Destination Musée

The ‘Destination Musée’ quality label was created in 2015 upon the closure of the Dunkirk Fine Arts Museum.
This label is attributed to exhibitions that allow the Fine Arts Museum to continue to share and disseminate its collections both at home and abroad, in partnership with leading cultural institutions.
The ‘Destination Musée’ quality label was created in 2015 upon the closure of the Dunkirk Fine Arts Museum.
This label is attributed to exhibitions and events that allow the Fine Arts Museum to continue to share and disseminate its collections both at home and abroad, in partnership with leading cultural institutions.

Previous and on-going ‘Destination Musée’ exhibitions: Lumières ! at the Galerie Robespierre in Grande-Synthe, Masterpieces in Dialogue at the Hôtel Sandelin Museum in Saint-Omer, L’hôtel de ville nous raconte at the Dunkirk Town Hall, La famille Malo, une ambition pour le territoire at the Malo-les-Bains Town Hall, La figure ou le reflet de l’âme at the Departmental Museum of Flanders in Cassel, Eaux plurielles, emblematic works of the Dunkirk and Saint-Tropez museums, at the Musée de L’Annonciade in Saint-Tropez, Tête d'étude at the Musée Girodet in Montargis, and The Gilded Mummy of Antinopolis, loaned by Dunkirk to the Château-Musée de Boulogne-sur-Mer*.

*currently being prepared

 

The Dunkirk Fine Arts Museum Collection

The wonderfully eclectic collection of the Dunkirk Fine Arts Museum comprises over 24,000 remarkable artworks and objects:

  • An extensive collection of Flemish, Dutch, French and Italian paintings dating from the 16th to the 19th centuries.
  • A natural history collection of over 10,000 specimens, evoking the early scientific study of the natural world.
  • Numerous decorative artworks and archaeological objects, including a rare Egyptian mummy covered in gold leaf.
  • Paintings, precious-metal pieces, ceramics, shells and other invaluable collections retracing the history of the city and the surrounding region.
  • Over 3,000 objects from all four corners of the world: Oceania, Africa, the Americas and Asia.

  

The history of Dunkirk’s Fine Arts Museum

In the wake of the scientific voyages and Enlightenment philosophy of the 18th century, Revolutionary France witnessed the emergence of educational, encyclopaedic museums welcoming all visitors.

In 1829, the municipality of Dunkirk solicited the ‘generosity of amateurs, naturalists and others’ to begin amassing an initial collection comprising mounted animals and miscellanea. In 1838, a ‘municipal museum’ was created on the initiative of Benjamin Morel, as well as a committee in charge of ‘recording donations’. The subprefecture contributed works seized during the French Revolution: over one hundred, for the most part Flemish canvasses. Also in 1838, the Mayor of Dunkirk, François Gourdin, called upon far-sailing captains to bring ‘exotic objects’ back from distant, foreign colonies. Sailors, merchants, scholars and simple citizens, as well as soldiers and colonial administrators started sending objects to the museum from Africa, Asia and the Americas.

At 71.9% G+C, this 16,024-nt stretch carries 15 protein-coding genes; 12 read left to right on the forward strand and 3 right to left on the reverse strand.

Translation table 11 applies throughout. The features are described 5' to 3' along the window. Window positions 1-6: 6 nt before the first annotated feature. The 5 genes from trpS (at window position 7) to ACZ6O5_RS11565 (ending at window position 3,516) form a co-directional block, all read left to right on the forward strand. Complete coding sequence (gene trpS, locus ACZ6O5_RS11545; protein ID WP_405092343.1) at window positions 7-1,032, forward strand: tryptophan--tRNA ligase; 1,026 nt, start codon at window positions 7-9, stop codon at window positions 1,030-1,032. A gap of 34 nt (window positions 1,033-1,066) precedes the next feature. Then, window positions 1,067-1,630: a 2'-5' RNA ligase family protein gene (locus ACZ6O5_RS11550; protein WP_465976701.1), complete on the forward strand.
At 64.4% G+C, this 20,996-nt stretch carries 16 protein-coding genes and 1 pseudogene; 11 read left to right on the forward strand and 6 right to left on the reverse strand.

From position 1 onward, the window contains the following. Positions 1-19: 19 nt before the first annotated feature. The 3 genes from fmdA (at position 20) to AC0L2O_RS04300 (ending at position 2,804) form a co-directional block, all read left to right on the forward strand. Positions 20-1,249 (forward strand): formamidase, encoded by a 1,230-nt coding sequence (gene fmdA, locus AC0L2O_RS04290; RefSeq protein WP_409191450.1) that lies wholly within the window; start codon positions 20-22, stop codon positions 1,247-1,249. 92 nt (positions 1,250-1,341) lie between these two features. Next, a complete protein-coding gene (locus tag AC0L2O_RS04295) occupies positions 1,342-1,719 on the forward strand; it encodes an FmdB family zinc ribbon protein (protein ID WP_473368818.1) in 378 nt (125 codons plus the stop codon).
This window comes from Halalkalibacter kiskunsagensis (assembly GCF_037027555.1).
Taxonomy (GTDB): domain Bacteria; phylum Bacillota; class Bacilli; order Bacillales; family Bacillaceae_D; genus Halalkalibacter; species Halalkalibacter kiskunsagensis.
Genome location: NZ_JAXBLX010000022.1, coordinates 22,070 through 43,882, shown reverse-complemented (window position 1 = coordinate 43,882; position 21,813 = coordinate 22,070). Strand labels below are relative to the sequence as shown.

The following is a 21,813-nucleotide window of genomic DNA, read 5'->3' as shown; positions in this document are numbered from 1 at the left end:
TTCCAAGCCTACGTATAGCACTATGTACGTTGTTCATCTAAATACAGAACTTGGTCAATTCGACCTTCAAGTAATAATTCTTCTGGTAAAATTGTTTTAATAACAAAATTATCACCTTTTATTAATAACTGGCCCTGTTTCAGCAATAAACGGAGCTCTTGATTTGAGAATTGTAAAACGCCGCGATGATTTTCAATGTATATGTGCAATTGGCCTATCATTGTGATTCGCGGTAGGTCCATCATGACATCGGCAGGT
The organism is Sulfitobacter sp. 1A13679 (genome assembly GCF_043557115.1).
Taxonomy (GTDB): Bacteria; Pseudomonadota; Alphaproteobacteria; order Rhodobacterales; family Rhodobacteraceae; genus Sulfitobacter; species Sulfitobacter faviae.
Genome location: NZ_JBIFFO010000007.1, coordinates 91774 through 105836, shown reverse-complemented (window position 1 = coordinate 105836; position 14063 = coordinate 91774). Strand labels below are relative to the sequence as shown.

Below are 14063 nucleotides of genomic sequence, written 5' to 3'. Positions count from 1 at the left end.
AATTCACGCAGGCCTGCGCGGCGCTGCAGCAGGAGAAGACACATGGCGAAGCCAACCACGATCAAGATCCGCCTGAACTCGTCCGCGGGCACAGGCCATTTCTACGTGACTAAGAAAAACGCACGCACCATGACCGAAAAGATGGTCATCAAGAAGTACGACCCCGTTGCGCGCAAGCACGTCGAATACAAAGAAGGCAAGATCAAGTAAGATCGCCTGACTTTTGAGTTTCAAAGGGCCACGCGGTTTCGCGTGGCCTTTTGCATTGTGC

On 27 June 1841, the new museum was inaugurated within a portion of the municipal courthouse. Its exceptional collection of not only paintings but also Oceanian pieces, ancient archaeological objects, currencies and natural history specimens made the museum a veritable cabinet of curiosities.  The museum set about acquiring – through purchases and donations – Northern European paintings, works from the Saint-Eloi Church, coins and medals, yet more natural history specimens, model boats, navigational instruments and tools, etc.

In 1860, upon the death of Benjamin Morel, the city acquired his property, there building in 1877 its ‘museum-library’. The collections would be further enriched by the generous donations of the merchants Théodore and Alphonse Bray (1850-1882), as well as by the Coffyn (1887) and Joffroy (1898) legacies. Supporting the museum from the outset, the French state would regularly send it consignments up until the 1970s, most notably the gilded Egyptian mummy of Antinopolis in 1906 and Le Port de Dunkerque by Eugène Isabey in 1933. In 1911, the museum underwent renovation work and received what would prove to be its last significant legacy up until the 1980s: a collection of Asian objects donated by Sophie Angellier-Beck, the daughter of a Dunkirk shipowner. 

During both World Wars, the collections were largely evacuated. Bombed in May of 1940, the museum building was destroyed, along with certain collections transferred to the town hall. In 1955, a temporary exhibition space was set up in the municipal library. On 15 October 1973, the brand-new museum was inaugurated upon the old Morel site.

Since 2004, Dunkirk’s Fine Arts Museum and LAAC are both overseen by a single team.

In 2015, the City of Dunkirk set about considering how best to enhance and revitalize its cultural offer, notably establishing new avenues of exploration for its museums. Dunkirk has continued to showcase and disseminate the collection of its Fine Arts Museum thanks to ‘Destination Musée’ exhibitions organized in partnership with leading cultural institutions, both in France and abroad. Today, a new ambitious project is in the process of being planned.